There are two problems in working for local government. The first is that the public often confuses it with the civil service (local government being the collective term for local councils.) The second is the frequently negative image portrayed by the press which often refers disparagingly to "Town Hall bureaucrats".
Yet those who work there say that local government can be an interesting and challenging environment. Elaine Wright, who works in Stevenage Borough Council's policy unit, enjoys the variety in her job. "Our role is to drive the council's policy planning cycle. This involves consulting the community to find out what people want, and whether they feel we are meeting their needs; and also monitoring our performance to ensure that we are meeting national targets and priorities.
"We bring all these factors together to set direction and review our corporate business strategy. I have a corporate view of the organisation and know what is going on at a high level. I am learning a lot and work with and meet many different people, including the chief executive, strategic directors, heads of service and elected council members."
Jill Rennie, in the London borough of Barnet, also values variety. As a senior officer in the strategic development unit she spends the major part of her time on an urban regeneration project. "I do a lot of research - monitor national and regional policy development, find examples of existing good regeneration practice and produce statistics related to the project," she says.
"However, the most interesting aspect of the work is when you start to examine your results against local conditions and what is really going on in Barnet. I spent most of yesterday, for example, compiling statistics from website data, but it's not all desk-work. I have been involved in consultations with the community, have spent time at an exhibition, answering questions on the proposals and I talk regularly to colleagues across the council and in other London boroughs.
"I also co-ordinate and chair strategy meetings and attend working groups with council officers and private-sector consultants. As part of my work I had total responsibility for producing a brochure explaining the council's approach to regeneration and growth."
There are 468 local councils in the UK, providing an enormous range of local services from social services, consumer protection, environmental health and housing to libraries, transport, refuse collection and street lighting. Between them local authorities spend more than £70bn a year, and employ more than two million people. The mix of services provided varies according to whether a council is a county, district, metropolitan or unitary authority. In addition to providing direct services councils also do strategic work - such as economic development and planning.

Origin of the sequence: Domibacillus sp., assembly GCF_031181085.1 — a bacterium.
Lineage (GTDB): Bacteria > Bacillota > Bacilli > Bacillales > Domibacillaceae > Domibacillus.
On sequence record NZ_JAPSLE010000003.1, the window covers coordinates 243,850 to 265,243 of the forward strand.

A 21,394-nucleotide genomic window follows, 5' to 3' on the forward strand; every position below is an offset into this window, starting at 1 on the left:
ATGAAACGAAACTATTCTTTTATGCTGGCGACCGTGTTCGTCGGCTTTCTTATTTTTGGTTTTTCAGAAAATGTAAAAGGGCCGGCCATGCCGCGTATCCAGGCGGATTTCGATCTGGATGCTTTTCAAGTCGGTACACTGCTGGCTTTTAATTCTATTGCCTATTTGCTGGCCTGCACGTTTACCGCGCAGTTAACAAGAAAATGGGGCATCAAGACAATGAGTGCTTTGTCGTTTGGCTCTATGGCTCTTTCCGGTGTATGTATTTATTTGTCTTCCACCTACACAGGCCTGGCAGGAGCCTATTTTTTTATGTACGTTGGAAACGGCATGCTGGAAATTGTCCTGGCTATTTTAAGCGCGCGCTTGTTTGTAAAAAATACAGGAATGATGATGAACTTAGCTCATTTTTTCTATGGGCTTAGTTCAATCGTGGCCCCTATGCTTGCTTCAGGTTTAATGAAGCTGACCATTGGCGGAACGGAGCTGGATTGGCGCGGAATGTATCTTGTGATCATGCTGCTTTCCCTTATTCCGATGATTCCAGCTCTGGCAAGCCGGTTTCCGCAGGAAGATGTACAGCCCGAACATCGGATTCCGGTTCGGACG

Many people give their reason for choosing local government work as a desire to help the community. Management trainee Daniel Gilby says: "What drew me to local government was a wish to work where I would be able to see evidence of my work being put into practice locally."
Rennie says: "If you work for a council you are at the heart of a local community. I wanted to make a difference for the people who live here. Regeneration touches on so many different aspects. This project involves a new town-centre, community facilities and housing, together with improvements to the infrastructure, including a new bus-station and improvements to the highway network."
Then, there are other, more personal reasons. Wright initially chose to work in local government because she was looking for work-life balance. As a mother returning to work, she looked for employment near her home. "I saw an advertisement for a policy support officer and initially worked part-time providing support to the team. I enjoyed the work and soon found that I was learning a lot and finding out about the work in more depth.
"When a vacancy for a policy officer came up I applied for the post and was successful. I think that many people in my position choose local government primarily for the working conditions - in particular the flexible hours and ability to balance work with family commitments. Like me, though, they soon find that there is much more to offer. My council is a good employer. Internal communication is excellent and there are good opportunities to progress, through learning opportunities and your own efforts."
Local government has changed. Since the Local Government Act of 1999, which set out to reform and modernise the way in which councils work, they have been obliged to meet an increasing number of central-government targets on performance, efficiency and innovation. They are required to benchmark their own performance against national performance-indicators and the performance of other councils.